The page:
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University of Cambridge statement on the UK Government Initial Teacher Training (ITT) market review report

05 July 2021

The University of Cambridge prepares around 300 new teachers to enter the profession every year; many in priority subject areas such as STEM disciplines. Our PGCE courses have repeatedly been rated ‘outstanding’ by different reviewers, across multiple inspection frameworks. These assessments consistently highlight our close partnership with more than 250 state schools, where our trainees spend the large majority of their course; our ambitious curriculum which draws on our expertise as a world-leading centre for education research; and our team of teacher-educators, who have decades of experience in teaching and training.

We support this review’s objective of promoting consistently high-quality teacher training, but we are deeply concerned that the proposals themselves would require us to adopt a model within which we could no longer guarantee the high standards we have achieved to date.

There are a number of reasons for this, but in particular, the single model of training proposed would obstruct our delivery of a flexible, highly-personalised, innovative curriculum, responsive to trainees’ and schools’ needs and based on the best available research. The evidence overwhelmingly shows there is no single ‘right’ way to train teachers to work in diverse settings and to support pupils with different needs. The proposals could erode long-standing partnerships with, and create a number of serious challenges for, partner schools who have themselves contributed to and greatly enriched the design of our programmes for trainees. In addition, the distinction made between accredited providers and delivery partners poses serious challenges. These, and several other specific concerns will be reflected in more detail in our response to the consultation.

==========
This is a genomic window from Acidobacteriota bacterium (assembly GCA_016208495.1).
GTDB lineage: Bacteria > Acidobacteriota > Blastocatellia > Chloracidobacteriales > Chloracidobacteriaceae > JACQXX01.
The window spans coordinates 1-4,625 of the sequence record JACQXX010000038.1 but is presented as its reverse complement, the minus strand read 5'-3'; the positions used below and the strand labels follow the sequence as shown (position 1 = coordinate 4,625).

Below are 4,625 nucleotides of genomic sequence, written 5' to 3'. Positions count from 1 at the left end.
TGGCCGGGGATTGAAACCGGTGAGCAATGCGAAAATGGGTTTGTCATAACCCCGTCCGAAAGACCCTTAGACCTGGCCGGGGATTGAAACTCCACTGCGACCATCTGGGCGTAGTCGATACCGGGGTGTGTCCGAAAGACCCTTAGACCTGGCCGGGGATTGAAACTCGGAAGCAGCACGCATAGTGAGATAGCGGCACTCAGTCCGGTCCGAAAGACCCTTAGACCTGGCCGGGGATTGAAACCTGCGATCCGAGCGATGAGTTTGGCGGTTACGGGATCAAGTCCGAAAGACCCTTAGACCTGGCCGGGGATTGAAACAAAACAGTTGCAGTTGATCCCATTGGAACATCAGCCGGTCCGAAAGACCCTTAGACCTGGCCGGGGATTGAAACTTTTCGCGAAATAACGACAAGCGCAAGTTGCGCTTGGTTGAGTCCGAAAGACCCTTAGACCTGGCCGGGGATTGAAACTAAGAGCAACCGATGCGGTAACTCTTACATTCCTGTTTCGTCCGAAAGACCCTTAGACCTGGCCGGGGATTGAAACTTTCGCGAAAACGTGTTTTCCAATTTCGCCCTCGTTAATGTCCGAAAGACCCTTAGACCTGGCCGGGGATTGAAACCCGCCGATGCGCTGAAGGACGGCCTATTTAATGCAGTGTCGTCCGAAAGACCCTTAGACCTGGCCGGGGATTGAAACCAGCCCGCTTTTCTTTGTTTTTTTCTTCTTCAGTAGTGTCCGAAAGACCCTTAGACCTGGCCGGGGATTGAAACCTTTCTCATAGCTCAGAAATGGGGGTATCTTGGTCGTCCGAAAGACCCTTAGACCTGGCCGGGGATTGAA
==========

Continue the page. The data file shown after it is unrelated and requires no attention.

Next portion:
The University cannot in all good faith accept or offer aspiring teachers a programme that would lower standards in this way. Now, more than ever, children need teachers of the highest possible quality. These recommendations would compromise the essential characteristics of programmes such as ours, which are already producing outstanding teachers, year after year.

We recognise that these are only recommendations. Were they to be implemented, however, then with great regret we would see little option but to review the viability of Initial Teacher Education at the University of Cambridge. We have therefore asked the Government to adjust the proposals to accommodate the continued delivery of University-based PGCE courses. Programmes such as ours are already providing new teachers with the very best education, training and development opportunities and, through them, shaping the education of countless children for the better. We very much hope that the Government will take the necessary steps to allow us to continue to do so.

Professor Graham Virgo, Pro-Vice-Chancellor for Education
Professor Susan Robertson, Head of the Faculty of Education

You may also be interested in:

Teacher education at Cambridge and the Initial Teacher Training (ITT) market review: facts, figures and further information.